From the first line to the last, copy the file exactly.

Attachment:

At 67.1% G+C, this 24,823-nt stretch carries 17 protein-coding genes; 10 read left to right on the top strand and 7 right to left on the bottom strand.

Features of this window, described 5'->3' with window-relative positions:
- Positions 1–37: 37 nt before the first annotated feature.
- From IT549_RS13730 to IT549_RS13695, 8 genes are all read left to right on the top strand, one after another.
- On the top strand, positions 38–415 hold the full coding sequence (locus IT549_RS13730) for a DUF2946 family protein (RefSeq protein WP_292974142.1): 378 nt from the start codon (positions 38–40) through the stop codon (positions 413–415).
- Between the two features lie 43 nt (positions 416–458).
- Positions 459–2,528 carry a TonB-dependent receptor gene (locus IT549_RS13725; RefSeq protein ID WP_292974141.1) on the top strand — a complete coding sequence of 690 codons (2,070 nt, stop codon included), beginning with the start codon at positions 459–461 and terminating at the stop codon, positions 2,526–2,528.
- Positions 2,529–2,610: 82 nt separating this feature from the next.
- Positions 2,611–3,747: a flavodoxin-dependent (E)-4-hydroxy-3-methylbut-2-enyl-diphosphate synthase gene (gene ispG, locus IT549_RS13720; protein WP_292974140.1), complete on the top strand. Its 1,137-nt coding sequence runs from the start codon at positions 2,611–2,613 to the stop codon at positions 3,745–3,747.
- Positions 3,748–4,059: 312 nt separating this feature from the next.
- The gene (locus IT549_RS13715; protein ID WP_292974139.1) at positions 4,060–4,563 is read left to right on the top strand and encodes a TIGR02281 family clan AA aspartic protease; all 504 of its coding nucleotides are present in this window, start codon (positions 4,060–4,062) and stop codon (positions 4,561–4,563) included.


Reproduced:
At 67.1% G+C, this 24,823-nt stretch carries 17 protein-coding genes; 10 read left to right on the top strand and 7 right to left on the bottom strand.

Features of this window, described 5'->3' with window-relative positions:
- Positions 1–37: 37 nt before the first annotated feature.
- From IT549_RS13730 to IT549_RS13695, 8 genes are all read left to right on the top strand, one after another.
- On the top strand, positions 38–415 hold the full coding sequence (locus IT549_RS13730) for a DUF2946 family protein (RefSeq protein WP_292974142.1): 378 nt from the start codon (positions 38–40) through the stop codon (positions 413–415).
- Between the two features lie 43 nt (positions 416–458).
- Positions 459–2,528 carry a TonB-dependent receptor gene (locus IT549_RS13725; RefSeq protein ID WP_292974141.1) on the top strand — a complete coding sequence of 690 codons (2,070 nt, stop codon included), beginning with the start codon at positions 459–461 and terminating at the stop codon, positions 2,526–2,528.
- Positions 2,529–2,610: 82 nt separating this feature from the next.
- Positions 2,611–3,747: a flavodoxin-dependent (E)-4-hydroxy-3-methylbut-2-enyl-diphosphate synthase gene (gene ispG, locus IT549_RS13720; protein WP_292974140.1), complete on the top strand. Its 1,137-nt coding sequence runs from the start codon at positions 2,611–2,613 to the stop codon at positions 3,745–3,747.
- Positions 3,748–4,059: 312 nt separating this feature from the next.
- The gene (locus IT549_RS13715; protein ID WP_292974139.1) at positions 4,060–4,563 is read left to right on the top strand and encodes a TIGR02281 family clan AA aspartic protease; all 504 of its coding nucleotides are present in this window, start codon (positions 4,060–4,062) and stop codon (positions 4,561–4,563) included.